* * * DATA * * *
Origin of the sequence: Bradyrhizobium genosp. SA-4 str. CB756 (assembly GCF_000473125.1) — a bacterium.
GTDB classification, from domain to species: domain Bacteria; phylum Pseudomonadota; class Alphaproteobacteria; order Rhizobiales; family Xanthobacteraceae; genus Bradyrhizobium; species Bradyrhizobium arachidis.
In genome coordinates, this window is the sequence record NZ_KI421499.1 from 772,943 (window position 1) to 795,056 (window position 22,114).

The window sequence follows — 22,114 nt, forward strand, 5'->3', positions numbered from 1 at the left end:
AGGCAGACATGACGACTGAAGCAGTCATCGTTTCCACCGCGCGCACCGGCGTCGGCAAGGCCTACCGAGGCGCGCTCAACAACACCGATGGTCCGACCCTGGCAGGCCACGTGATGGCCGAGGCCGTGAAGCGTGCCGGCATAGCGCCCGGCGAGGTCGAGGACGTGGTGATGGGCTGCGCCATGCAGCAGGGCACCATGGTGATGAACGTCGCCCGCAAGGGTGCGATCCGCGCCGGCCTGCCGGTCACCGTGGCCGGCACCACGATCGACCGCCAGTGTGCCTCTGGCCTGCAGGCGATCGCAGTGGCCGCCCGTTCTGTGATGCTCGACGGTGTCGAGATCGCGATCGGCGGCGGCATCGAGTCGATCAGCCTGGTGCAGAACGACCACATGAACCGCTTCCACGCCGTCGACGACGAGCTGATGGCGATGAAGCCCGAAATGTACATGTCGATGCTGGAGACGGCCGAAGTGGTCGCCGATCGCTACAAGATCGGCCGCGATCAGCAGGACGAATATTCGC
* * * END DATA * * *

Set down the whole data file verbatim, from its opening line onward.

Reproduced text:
Origin of the sequence: Bradyrhizobium genosp. SA-4 str. CB756 (assembly GCF_000473125.1) — a bacterium.
GTDB classification, from domain to species: domain Bacteria; phylum Pseudomonadota; class Alphaproteobacteria; order Rhizobiales; family Xanthobacteraceae; genus Bradyrhizobium; species Bradyrhizobium arachidis.
In genome coordinates, this window is the sequence record NZ_KI421499.1 from 772,943 (window position 1) to 795,056 (window position 22,114).

The window sequence follows — 22,114 nt, forward strand, 5'->3', positions numbered from 1 at the left end:
AGGCAGACATGACGACTGAAGCAGTCATCGTTTCCACCGCGCGCACCGGCGTCGGCAAGGCCTACCGAGGCGCGCTCAACAACACCGATGGTCCGACCCTGGCAGGCCACGTGATGGCCGAGGCCGTGAAGCGTGCCGGCATAGCGCCCGGCGAGGTCGAGGACGTGGTGATGGGCTGCGCCATGCAGCAGGGCACCATGGTGATGAACGTCGCCCGCAAGGGTGCGATCCGCGCCGGCCTGCCGGTCACCGTGGCCGGCACCACGATCGACCGCCAGTGTGCCTCTGGCCTGCAGGCGATCGCAGTGGCCGCCCGTTCTGTGATGCTCGACGGTGTCGAGATCGCGATCGGCGGCGGCATCGAGTCGATCAGCCTGGTGCAGAACGACCACATGAACCGCTTCCACGCCGTCGACGACGAGCTGATGGCGATGAAGCCCGAAATGTACATGTCGATGCTGGAGACGGCCGAAGTGGTCGCCGATCGCTACAAGATCGGCCGCGATCAGCAGGACGAATATTCGC